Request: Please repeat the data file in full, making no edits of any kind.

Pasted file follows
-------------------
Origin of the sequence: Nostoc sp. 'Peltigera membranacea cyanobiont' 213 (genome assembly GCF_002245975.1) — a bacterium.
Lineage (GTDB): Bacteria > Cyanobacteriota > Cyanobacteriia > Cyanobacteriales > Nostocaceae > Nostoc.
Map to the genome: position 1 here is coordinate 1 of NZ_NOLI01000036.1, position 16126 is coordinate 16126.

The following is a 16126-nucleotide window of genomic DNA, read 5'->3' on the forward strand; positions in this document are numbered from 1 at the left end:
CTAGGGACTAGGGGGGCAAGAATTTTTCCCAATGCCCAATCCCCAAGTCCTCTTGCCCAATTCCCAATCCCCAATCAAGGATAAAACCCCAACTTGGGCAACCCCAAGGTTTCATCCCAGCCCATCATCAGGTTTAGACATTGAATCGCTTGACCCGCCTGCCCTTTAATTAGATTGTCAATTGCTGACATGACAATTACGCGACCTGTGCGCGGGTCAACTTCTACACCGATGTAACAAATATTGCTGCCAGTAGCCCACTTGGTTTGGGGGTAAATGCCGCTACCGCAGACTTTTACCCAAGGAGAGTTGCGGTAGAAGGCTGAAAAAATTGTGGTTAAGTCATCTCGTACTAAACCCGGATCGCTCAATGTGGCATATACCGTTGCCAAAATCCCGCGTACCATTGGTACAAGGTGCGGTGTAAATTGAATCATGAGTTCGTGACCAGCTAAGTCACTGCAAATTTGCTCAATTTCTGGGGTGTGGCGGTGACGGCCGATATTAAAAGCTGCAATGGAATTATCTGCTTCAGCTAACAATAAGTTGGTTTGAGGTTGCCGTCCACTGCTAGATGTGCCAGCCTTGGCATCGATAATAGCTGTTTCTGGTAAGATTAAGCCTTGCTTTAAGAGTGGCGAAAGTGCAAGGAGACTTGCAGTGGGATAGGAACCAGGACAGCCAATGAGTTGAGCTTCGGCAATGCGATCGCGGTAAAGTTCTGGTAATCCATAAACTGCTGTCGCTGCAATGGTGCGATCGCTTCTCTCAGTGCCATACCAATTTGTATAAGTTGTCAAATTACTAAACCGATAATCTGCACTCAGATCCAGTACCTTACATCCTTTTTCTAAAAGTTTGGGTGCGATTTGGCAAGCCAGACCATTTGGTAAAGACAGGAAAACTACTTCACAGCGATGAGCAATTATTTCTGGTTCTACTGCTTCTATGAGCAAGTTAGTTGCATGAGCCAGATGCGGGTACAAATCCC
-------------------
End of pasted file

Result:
Origin of the sequence: Nostoc sp. 'Peltigera membranacea cyanobiont' 213 (genome assembly GCF_002245975.1) — a bacterium.
Lineage (GTDB): Bacteria > Cyanobacteriota > Cyanobacteriia > Cyanobacteriales > Nostocaceae > Nostoc.
Map to the genome: position 1 here is coordinate 1 of NZ_NOLI01000036.1, position 16126 is coordinate 16126.

The following is a 16126-nucleotide window of genomic DNA, read 5'->3' on the forward strand; positions in this document are numbered from 1 at the left end:
CTAGGGACTAGGGGGGCAAGAATTTTTCCCAATGCCCAATCCCCAAGTCCTCTTGCCCAATTCCCAATCCCCAATCAAGGATAAAACCCCAACTTGGGCAACCCCAAGGTTTCATCCCAGCCCATCATCAGGTTTAGACATTGAATCGCTTGACCCGCCTGCCCTTTAATTAGATTGTCAATTGCTGACATGACAATTACGCGACCTGTGCGCGGGTCAACTTCTACACCGATGTAACAAATATTGCTGCCAGTAGCCCACTTGGTTTGGGGGTAAATGCCGCTACCGCAGACTTTTACCCAAGGAGAGTTGCGGTAGAAGGCTGAAAAAATTGTGGTTAAGTCATCTCGTACTAAACCCGGATCGCTCAATGTGGCATATACCGTTGCCAAAATCCCGCGTACCATTGGTACAAGGTGCGGTGTAAATTGAATCATGAGTTCGTGACCAGCTAAGTCACTGCAAATTTGCTCAATTTCTGGGGTGTGGCGGTGACGGCCGATATTAAAAGCTGCAATGGAATTATCTGCTTCAGCTAACAATAAGTTGGTTTGAGGTTGCCGTCCACTGCTAGATGTGCCAGCCTTGGCATCGATAATAGCTGTTTCTGGTAAGATTAAGCCTTGCTTTAAGAGTGGCGAAAGTGCAAGGAGACTTGCAGTGGGATAGGAACCAGGACAGCCAATGAGTTGAGCTTCGGCAATGCGATCGCGGTAAAGTTCTGGTAATCCATAAACTGCTGTCGCTGCAATGGTGCGATCGCTTCTCTCAGTGCCATACCAATTTGTATAAGTTGTCAAATTACTAAACCGATAATCTGCACTCAGATCCAGTACCTTACATCCTTTTTCTAAAAGTTTGGGTGCGATTTGGCAAGCCAGACCATTTGGTAAAGACAGGAAAACTACTTCACAGCGATGAGCAATTATTTCTGGTTCTACTGCTTCTATGAGCAAGTTAGTTGCATGAGCCAGATGCGGGTACAAATCCC